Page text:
Match-fixing an increasing threat as global sports betting turnover surpasses €1.45 trillion for the first time

4th March 2022 8:41 am GMT

Sportradar Integrity Services has revealed the detection of a record number of suspicious matches in its annual ‘Betting Corruption and Match-fixing’ report. 

Sportradar’s bet-monitoring service, the Universal Fraud Detection System (UFDS), identified 903 matches in 2021 which showed signs of suspicious activity, across 10 sports and in 76 countries. 

This represents the highest number of suspicious matches recorded in Sportradar Integrity Services’ 17-year history and a 2.4 per cent increase on the previous high of 882 suspicious matches recorded in 2019.

As well as an increase in suspicious activity, record levels of global sports betting turnover were recorded, which Sportradar now estimates at more than €1.45 trillion. According to the report, in 2021 approximately €165 million was generated in match-fixing betting profit. 

In response to the record number of suspicious matches, Sportradar worked with its partners to support 65 sanctions: 46 sporting sanctions, 15 criminal sanctions and four sanctions that were both sporting and criminal. These were delivered in 11 countries across football and tennis, with lifetime bans handed down to eight athletes.

“There is no easy short-term solution to the match-fixing issue, and we’re likely to see similar numbers of suspicious matches in 2022, if not more,” said Sportradar Integrity Services managing director Andreas Krannich. “As the market has developed, so the threat of match fixing has evolved. Now, would-be corruptors take an increasingly direct approach to match-fixing and betting corruption, with athletes messaged directly via social-media platforms.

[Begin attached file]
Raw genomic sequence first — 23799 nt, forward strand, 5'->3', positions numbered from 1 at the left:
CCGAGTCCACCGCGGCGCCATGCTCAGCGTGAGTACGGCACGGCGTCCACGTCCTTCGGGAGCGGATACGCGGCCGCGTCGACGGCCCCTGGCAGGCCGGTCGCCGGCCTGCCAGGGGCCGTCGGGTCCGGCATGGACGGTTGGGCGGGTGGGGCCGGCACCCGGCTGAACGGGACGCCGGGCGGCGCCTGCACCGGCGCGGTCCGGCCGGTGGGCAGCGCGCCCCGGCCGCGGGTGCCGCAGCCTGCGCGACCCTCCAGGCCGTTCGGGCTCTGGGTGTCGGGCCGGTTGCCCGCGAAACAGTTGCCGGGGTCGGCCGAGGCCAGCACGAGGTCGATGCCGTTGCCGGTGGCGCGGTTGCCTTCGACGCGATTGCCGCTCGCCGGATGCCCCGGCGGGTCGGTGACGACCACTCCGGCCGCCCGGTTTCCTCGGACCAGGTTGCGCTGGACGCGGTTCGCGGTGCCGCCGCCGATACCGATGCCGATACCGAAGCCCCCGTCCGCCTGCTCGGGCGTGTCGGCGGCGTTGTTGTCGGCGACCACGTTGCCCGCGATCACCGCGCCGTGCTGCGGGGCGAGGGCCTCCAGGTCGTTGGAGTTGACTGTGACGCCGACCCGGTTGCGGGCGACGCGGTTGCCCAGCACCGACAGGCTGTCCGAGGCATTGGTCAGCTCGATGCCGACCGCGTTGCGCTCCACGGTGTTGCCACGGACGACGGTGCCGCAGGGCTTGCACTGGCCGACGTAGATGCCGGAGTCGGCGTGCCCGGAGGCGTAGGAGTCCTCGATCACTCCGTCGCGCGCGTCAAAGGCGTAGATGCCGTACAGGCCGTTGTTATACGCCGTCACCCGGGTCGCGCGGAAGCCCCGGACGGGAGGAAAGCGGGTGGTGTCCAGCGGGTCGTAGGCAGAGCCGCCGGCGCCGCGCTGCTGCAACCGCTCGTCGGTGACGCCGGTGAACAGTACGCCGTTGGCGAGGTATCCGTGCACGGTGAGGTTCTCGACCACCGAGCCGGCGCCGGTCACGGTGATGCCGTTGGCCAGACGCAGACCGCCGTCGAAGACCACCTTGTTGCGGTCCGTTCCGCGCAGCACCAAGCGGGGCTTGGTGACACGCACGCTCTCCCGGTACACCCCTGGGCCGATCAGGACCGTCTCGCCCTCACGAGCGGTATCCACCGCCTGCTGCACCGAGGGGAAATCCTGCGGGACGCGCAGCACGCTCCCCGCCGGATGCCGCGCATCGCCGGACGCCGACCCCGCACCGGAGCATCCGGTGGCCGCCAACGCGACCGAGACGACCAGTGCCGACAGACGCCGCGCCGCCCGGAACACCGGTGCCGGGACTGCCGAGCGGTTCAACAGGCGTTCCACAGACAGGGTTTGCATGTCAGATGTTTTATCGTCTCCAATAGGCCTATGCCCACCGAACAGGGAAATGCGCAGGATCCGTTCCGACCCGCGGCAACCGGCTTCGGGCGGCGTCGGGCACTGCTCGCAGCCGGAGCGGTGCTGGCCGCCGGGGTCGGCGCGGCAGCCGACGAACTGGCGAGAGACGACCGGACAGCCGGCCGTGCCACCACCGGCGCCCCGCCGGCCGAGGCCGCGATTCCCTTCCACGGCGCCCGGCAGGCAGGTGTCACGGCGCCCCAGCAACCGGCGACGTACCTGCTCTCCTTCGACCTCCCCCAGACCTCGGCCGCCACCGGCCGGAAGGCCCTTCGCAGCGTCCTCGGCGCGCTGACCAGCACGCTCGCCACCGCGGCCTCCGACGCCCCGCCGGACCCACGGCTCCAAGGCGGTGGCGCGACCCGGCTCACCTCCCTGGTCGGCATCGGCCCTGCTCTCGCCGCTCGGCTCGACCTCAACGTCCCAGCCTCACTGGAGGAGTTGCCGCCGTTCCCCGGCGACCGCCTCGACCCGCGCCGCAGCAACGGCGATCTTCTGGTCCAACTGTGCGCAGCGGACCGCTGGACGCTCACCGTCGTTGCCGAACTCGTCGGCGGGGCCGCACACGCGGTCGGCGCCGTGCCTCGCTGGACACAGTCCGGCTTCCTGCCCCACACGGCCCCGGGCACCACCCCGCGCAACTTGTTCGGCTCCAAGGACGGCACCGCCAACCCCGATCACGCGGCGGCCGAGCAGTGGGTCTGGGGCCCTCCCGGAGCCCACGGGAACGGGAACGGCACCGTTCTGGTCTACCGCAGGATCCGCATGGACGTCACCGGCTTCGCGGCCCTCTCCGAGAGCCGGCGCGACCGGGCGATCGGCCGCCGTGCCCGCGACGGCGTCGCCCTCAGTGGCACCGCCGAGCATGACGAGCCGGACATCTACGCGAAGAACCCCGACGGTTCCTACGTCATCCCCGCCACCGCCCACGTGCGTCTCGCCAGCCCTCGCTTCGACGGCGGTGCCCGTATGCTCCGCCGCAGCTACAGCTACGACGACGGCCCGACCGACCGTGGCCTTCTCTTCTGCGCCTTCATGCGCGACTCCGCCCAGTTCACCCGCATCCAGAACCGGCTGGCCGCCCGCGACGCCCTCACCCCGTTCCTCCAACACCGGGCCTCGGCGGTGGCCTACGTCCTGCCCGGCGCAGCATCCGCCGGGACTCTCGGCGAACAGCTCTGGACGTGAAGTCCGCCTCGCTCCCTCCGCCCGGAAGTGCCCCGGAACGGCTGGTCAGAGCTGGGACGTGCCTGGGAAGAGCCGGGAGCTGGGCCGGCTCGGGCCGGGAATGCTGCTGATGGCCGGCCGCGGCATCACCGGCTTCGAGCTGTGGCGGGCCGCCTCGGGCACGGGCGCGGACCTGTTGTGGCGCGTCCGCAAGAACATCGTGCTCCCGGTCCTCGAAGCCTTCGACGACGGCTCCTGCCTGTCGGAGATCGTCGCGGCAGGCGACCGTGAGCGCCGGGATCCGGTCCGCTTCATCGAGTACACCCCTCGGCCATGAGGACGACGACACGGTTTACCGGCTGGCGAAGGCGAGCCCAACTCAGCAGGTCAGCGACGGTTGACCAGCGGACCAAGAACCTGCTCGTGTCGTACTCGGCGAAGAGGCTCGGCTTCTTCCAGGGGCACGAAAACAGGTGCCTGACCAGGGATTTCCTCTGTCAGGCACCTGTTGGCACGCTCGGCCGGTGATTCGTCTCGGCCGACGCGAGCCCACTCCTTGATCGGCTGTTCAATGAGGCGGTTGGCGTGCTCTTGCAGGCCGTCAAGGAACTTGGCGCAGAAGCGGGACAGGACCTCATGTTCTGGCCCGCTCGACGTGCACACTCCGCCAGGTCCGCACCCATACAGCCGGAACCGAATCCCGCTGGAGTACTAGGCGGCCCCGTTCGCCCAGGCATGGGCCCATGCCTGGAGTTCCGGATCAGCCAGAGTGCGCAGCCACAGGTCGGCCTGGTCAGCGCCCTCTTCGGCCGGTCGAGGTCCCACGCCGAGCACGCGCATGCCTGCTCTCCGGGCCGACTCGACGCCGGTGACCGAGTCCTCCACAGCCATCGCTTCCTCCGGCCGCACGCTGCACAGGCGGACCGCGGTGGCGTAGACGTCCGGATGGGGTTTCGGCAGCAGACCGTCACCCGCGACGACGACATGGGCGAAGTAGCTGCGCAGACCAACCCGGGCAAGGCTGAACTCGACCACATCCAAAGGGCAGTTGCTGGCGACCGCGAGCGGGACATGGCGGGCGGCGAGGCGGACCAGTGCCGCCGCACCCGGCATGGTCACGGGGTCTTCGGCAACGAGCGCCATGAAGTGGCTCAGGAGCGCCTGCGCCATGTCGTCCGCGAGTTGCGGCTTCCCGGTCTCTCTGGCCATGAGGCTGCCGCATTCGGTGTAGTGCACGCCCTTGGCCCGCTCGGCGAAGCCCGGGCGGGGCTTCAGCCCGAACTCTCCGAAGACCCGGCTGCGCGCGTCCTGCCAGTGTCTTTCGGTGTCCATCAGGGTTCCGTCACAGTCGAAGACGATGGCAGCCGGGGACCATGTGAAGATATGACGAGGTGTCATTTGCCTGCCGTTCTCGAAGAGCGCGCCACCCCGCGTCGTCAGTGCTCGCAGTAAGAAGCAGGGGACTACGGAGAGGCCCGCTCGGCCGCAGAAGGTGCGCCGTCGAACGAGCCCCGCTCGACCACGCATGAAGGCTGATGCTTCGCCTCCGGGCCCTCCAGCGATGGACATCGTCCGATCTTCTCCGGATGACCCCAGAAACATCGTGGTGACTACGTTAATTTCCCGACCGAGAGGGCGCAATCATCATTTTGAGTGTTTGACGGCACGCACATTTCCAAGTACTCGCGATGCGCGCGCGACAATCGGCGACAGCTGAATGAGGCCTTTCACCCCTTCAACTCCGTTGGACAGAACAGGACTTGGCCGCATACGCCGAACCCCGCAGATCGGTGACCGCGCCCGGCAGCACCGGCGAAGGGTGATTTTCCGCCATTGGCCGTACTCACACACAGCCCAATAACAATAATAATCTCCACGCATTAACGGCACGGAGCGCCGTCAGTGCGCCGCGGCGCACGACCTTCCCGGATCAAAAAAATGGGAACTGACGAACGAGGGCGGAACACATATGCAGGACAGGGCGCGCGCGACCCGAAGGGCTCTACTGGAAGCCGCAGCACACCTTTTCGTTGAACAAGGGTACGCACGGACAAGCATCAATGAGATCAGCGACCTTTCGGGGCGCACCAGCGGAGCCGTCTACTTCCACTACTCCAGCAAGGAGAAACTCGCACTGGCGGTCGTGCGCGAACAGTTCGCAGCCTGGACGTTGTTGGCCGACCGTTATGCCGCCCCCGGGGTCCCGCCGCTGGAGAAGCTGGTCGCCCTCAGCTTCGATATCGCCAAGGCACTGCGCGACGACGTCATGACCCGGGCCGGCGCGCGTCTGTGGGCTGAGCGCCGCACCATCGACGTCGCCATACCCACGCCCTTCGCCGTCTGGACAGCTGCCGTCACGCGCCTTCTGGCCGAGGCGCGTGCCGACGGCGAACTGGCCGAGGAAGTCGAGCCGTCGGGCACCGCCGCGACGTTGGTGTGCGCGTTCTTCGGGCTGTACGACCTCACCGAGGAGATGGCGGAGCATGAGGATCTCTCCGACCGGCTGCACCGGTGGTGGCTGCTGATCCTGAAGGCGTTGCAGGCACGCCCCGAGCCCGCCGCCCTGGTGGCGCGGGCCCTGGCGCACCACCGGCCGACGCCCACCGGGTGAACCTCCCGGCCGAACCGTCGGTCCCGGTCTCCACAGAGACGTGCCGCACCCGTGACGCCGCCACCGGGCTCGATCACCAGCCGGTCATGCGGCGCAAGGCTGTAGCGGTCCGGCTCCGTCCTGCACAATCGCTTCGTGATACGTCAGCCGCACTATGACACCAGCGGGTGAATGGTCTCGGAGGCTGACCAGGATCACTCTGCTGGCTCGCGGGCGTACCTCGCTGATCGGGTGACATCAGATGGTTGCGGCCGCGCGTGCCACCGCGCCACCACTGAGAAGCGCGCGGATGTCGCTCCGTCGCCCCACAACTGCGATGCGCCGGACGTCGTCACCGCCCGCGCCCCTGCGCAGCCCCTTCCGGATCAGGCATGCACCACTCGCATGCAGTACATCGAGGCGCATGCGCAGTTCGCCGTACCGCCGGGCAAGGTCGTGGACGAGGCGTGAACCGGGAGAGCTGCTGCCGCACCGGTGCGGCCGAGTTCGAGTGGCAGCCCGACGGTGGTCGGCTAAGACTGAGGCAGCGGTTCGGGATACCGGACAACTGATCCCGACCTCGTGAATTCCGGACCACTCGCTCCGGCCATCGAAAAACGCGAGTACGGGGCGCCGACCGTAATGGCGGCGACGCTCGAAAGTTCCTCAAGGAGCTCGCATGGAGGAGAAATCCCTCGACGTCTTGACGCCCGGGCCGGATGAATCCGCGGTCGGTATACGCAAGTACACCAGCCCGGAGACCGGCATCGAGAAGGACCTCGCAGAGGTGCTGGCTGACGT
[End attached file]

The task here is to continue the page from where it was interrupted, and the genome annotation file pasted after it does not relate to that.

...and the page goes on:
“We can take what we observed in 2021 and ask ourselves as fans of sport, what lessons can we learn? At Sportradar, we believe in adopting a progressive approach to integrity protection, through bet monitoring and intelligence gathering. This has been proven to deliver sanctions against those involved in match-fixing. Preventative measures, such as educating athletes and stakeholders, are also crucially important in the long-term fight against match-fixing.”

Soccer had the highest frequency of suspicious matches last year at a rate of one in every 201 fixtures, followed by eSports with one in every 384, and basketball at one in 498.

September and October 2021 saw the highest number of suspicious matches detected with 105 and 104, respectively. This corresponds with the start of the traditional soccer season.

Sunday is the most common day of the week for suspicious sporting fixtures to occur, accounting for 22.5 per cent of all cases, followed by Wednesday at 16.8 per cent and Saturday at 15.6 per cent, reflecting the large number of soccer matches played on these days of the week.

The report forecasts a further increase in the number of suspicious matches in 2022.

Sportradar made the UFDS available free of charge to all sports globally in October 2021, in an effort to ensure clean sport and to support all sports at all levels with their integrity measures. The system is used by more than 120 sports organisations globally, including large international federations such as FIFA, UEFA, ITF, and ICC through to smaller organisations representing an individual sport in a single country.

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